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How to Solve External Hard Drive Read-only on New iPad Pro

I attempted to connect a 2TB external hard drive to my 2021 iPad Pro, but it's indicating that the drive is in a 'read-only' state. I'm wondering if the age of my hard drive, which is approximately 2 to 3 years old, could be a factor in this issue, or if it's a limitation of the iPad itself, lacking the capability for editing functions with external drives.

Best Answered by

iBoysoft author Jessica Shee

Jessica Shee

Answered on Monday, April 29, 2024

The age of an external hard drive is typically not the reason why it is read-only on an iPad Pro. There are 2 main reasons why your external hard drive shows read-only and doesn't let you add new files to it.

Reason 1:

Your external hard drive uses the Microsoft NTFS file system. Apple has introduced NTFS support in iPadOS 15, but it only allows for reading, not writing. Connect your external hard drive to your PC or Mac and verify its file system.

Verify the device's file system on Windows:

  1. Connect the external hard drive to a PC and open File Explorer.
  2. Right-click on the disk and select Properties.
  3. Click the General tab and you will see the file system type of the external hard drive.

Verify the device's file system on Mac:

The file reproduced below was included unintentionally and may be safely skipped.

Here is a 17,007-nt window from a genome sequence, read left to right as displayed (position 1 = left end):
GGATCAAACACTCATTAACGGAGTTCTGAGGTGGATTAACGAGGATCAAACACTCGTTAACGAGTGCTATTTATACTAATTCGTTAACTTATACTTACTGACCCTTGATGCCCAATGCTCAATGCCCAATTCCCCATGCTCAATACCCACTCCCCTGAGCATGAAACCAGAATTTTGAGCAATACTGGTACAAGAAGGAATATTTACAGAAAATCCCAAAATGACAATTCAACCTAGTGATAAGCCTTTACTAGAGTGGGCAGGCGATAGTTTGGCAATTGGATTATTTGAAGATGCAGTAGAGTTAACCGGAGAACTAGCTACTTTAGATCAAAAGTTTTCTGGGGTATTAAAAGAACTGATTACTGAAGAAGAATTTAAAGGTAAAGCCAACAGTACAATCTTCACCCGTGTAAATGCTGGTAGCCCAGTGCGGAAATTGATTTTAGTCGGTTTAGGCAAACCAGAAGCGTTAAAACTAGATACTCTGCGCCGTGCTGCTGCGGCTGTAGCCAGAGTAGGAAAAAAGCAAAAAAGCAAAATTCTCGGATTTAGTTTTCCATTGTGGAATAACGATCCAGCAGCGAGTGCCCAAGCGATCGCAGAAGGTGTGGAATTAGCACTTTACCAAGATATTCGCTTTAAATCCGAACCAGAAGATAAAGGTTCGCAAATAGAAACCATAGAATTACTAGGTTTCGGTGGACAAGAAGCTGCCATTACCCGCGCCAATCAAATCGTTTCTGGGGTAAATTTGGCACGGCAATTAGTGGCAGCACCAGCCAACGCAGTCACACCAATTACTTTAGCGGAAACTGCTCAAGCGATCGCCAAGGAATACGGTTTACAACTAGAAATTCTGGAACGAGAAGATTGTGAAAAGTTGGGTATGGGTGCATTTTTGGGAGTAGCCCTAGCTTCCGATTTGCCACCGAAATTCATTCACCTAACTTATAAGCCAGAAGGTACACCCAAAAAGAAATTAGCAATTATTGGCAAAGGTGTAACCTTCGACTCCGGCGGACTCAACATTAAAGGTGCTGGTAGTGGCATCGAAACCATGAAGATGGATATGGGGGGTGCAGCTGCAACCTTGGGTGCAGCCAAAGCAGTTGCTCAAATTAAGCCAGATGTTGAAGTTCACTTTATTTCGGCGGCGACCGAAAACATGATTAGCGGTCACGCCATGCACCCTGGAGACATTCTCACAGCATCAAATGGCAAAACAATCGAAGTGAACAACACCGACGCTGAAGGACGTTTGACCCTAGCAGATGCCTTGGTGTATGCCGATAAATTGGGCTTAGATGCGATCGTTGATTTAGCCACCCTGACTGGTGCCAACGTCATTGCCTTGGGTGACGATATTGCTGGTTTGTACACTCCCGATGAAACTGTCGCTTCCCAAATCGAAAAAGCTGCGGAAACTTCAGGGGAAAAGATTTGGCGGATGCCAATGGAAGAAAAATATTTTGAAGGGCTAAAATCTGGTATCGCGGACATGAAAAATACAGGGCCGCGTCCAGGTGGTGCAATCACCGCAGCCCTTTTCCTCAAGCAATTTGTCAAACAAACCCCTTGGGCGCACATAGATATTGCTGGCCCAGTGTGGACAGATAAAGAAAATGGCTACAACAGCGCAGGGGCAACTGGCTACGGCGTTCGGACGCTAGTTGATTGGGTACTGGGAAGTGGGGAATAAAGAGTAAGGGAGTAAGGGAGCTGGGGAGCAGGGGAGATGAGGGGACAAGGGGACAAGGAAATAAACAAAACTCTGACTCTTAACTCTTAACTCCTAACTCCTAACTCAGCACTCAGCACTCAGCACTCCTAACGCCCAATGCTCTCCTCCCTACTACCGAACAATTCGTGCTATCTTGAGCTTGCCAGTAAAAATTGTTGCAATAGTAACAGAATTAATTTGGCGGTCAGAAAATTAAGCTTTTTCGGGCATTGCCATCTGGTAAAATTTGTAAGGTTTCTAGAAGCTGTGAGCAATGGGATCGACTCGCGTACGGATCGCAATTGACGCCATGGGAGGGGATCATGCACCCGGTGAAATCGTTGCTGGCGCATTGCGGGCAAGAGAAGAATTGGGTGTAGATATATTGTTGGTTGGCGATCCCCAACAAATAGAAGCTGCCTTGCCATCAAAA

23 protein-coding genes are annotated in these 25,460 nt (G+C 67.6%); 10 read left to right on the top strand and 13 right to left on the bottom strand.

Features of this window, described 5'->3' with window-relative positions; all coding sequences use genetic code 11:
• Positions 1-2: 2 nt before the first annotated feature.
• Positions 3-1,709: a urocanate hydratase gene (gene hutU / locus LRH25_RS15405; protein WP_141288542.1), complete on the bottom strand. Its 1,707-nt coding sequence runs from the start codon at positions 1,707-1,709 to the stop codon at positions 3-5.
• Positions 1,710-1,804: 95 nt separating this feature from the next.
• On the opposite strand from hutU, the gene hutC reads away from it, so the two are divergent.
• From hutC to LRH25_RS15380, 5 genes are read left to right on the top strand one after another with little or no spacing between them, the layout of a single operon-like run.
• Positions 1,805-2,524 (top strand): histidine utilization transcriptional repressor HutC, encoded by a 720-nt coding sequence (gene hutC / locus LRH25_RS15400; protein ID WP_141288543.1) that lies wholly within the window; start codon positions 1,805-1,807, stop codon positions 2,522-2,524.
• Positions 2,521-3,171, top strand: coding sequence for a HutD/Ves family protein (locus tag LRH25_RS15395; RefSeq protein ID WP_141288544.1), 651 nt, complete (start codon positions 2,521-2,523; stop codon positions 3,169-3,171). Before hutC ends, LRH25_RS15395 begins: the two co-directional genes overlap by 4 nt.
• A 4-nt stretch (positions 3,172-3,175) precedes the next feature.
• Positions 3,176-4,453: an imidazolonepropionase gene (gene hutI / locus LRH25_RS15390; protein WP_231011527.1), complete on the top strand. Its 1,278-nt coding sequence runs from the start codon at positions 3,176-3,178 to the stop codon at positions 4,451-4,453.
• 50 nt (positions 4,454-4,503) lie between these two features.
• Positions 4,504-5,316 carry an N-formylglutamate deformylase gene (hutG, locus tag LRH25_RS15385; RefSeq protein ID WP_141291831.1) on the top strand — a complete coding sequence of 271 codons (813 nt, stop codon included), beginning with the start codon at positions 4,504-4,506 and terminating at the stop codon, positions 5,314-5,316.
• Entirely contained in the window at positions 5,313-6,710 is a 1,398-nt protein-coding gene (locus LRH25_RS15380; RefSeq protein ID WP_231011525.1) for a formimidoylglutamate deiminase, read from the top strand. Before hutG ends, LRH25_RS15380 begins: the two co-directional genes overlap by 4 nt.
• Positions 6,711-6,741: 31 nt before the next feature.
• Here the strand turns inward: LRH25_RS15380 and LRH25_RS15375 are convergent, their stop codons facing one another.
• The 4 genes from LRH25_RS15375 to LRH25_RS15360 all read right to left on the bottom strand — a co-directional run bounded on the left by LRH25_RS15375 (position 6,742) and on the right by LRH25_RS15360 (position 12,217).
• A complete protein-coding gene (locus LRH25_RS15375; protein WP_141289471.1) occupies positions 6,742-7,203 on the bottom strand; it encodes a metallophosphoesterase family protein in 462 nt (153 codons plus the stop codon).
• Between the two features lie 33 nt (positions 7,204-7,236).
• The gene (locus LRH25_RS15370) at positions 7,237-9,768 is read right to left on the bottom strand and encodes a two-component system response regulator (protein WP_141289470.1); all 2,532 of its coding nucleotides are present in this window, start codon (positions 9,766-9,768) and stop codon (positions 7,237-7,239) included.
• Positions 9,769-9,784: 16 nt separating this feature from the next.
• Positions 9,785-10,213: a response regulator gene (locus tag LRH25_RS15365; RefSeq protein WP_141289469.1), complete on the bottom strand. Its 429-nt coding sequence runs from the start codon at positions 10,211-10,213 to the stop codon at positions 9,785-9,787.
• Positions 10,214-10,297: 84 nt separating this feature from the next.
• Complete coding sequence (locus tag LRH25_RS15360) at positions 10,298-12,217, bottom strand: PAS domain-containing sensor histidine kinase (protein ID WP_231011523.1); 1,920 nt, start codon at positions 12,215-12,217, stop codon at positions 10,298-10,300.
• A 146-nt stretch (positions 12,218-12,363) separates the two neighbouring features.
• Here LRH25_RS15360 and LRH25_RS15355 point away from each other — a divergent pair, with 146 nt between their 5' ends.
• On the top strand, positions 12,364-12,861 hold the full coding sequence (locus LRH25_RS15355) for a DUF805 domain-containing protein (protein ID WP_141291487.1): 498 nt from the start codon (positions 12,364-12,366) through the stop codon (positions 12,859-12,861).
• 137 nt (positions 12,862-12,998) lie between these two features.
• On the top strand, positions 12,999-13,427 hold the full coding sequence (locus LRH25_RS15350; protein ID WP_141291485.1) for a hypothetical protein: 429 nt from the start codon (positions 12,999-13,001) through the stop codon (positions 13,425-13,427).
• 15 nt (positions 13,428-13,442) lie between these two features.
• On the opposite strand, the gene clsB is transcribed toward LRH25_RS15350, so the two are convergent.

1. Connect the external hard drive to a PC and open the Disk Utility.
  2. Locate the external hard drive and select it.
  3. The file system format will show up in the right pane under the name of the device.

How to fix:

To be fully compatible with iPadOS, the attached external storage device must be formatted to FAT, FAT32, exFAT, APFS, or HFS+ with a single partition. You can format an external hard drive on Windows or format an external hard drive on Mac with an appropriate file system. Once this is done, your new iPad Pro, including the latest M2 model, will have both read and write access to the external hard drive.

Reason 2:

If your external hard drive is a traditional Hard Disk Drive (HDD) with spinning platters and relies on power from the USB connection, it's probable that the iPad may not be able to supply enough power to operate the HDD. HDDs typically have high power requirements that could exceed the capabilities of the iPad's USB-C port.

How to fix:

If your mechanical hard drive includes its own power adapter for self-powering, you should connect your external hard drive to a power source using that adapter. Alternatively, you can utilize a powered USB hub to connect the HDD to your iPad Pro. In this setup, you'd connect the HDD to one of the hub's data transfer ports and attach a power source to a separate port to provide the necessary power supply.

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